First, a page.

Saturday, May 11, 2013

Alpha Males and Females

On news shows this morning we were shown images of Prince Harry (that red-headed English bloke who apparently has a famous grandmother) ‘receiving a rock star’s welcome’ in the U.S. First, I think it’s amusing how the Americans fawn over royalty, given the enthusiasm with which they divested themselves of George III. But the other topic to which this prompts me to return is the concept of celebrity. What is it about human beings that draws them to someone who is famous? What is it that generates in (apparently) rational, mature people (well, maybe not) this ridiculous devotion. As usual, I have a theory.

In many animal societies, including those of human beings, there emerges a hierarchy of power, with alpha and beta males and females. The alphas have special privileges, usually to do with access to mates and the right to other resources. For other members of the group it is clearly advantageous to be on the side of these alphas, to be in their good books. In that way we may win protection from our enemies and a share of those resources. My theory is that the pathetic fawning after celebrities that we observe today is a misguided expression of this evolutionary past. Celebrities represent the alphas, who are perceived to have power and/or access to ‘mates’ and/or access to resources (usually wealth). We think that by being near to them, by giving them our devotion, some of that power and wealth will flow down to us. If we can befriend them we will earn their (magical) protection. Of course, in present day society, this is ridiculous. First of all, the alpha status of the people we choose is ephemeral, fragile and based on nothing of value. Secondly, these people before whom we prostrate ourselves don’t give two hoots about us. In the tribal setting they would know us and, perhaps, take an interest in us; in our society, to them we are a blurred face in a crowd at best, or a never-even-glimpsed Twitter ID.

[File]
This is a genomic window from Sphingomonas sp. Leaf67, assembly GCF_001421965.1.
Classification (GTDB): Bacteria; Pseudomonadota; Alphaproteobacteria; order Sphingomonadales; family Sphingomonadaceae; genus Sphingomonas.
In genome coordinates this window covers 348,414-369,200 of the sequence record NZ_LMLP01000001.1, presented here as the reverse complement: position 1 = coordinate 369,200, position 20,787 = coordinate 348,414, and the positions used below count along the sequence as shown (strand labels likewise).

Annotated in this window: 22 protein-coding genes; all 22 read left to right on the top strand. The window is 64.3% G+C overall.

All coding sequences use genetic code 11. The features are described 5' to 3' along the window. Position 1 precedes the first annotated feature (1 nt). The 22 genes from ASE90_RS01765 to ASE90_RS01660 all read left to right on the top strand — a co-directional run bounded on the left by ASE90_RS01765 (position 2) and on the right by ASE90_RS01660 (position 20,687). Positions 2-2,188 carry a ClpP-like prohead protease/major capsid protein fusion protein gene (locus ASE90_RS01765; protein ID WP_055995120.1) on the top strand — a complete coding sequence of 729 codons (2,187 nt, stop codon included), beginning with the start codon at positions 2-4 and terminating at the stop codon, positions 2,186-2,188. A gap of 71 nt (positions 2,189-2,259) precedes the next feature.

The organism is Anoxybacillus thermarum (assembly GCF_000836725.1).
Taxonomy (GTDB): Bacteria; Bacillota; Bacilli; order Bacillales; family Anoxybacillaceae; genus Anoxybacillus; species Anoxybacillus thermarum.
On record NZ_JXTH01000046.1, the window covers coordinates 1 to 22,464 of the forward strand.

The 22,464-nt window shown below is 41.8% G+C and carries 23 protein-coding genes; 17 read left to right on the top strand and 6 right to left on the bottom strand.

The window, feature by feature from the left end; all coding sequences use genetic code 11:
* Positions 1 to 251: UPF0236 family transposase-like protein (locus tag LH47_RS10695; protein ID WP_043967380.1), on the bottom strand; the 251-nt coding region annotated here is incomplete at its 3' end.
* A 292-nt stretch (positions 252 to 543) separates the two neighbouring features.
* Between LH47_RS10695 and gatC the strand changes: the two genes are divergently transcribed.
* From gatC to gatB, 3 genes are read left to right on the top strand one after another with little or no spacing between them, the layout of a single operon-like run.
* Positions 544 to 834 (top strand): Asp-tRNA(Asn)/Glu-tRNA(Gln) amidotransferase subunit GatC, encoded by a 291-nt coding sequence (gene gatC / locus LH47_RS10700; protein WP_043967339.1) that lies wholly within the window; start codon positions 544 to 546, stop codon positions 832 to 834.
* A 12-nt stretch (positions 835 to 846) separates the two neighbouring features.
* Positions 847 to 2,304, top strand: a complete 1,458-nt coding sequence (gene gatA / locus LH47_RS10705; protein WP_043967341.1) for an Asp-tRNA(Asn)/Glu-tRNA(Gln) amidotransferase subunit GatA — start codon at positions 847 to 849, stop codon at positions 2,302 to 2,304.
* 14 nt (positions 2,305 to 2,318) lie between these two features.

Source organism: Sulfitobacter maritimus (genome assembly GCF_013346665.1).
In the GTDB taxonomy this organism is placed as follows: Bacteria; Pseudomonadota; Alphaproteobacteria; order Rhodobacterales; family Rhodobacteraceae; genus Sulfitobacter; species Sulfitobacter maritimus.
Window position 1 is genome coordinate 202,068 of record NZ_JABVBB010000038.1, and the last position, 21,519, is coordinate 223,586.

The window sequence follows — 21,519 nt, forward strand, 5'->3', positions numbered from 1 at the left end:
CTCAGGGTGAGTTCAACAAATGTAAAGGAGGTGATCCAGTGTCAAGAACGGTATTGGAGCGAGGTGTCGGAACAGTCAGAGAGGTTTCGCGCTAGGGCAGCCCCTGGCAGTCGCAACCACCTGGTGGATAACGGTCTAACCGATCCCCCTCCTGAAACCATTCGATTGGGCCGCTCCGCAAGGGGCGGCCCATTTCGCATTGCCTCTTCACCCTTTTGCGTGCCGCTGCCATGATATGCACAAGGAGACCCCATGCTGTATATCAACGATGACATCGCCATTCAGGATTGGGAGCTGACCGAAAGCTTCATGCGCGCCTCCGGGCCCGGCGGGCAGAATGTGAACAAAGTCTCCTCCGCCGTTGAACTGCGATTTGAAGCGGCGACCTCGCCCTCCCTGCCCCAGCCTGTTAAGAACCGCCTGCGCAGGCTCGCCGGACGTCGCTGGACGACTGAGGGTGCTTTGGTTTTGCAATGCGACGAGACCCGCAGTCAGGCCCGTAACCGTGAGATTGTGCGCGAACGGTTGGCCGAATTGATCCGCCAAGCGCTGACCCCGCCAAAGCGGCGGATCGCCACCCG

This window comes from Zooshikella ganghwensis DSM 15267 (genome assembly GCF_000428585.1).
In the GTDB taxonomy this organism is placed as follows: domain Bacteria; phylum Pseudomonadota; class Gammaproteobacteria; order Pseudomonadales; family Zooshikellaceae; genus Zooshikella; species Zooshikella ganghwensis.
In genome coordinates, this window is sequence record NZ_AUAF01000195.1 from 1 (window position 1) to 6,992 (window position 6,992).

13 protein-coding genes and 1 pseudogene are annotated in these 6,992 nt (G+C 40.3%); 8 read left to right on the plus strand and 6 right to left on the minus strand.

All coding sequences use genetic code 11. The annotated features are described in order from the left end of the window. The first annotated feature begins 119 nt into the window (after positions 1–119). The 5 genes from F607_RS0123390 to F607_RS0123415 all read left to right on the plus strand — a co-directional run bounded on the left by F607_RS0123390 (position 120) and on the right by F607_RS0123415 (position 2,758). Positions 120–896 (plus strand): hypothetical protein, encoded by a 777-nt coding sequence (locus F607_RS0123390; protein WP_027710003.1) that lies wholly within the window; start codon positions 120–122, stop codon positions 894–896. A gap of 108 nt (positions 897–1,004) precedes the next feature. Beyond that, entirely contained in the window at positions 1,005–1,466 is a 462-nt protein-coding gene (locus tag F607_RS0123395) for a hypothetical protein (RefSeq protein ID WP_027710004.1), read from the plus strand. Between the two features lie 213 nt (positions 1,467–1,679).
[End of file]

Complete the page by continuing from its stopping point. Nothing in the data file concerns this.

If my theory is true, this is yet another example of how we, as human beings, are hopelessly and blindly at the mercy of our evolutionary past.

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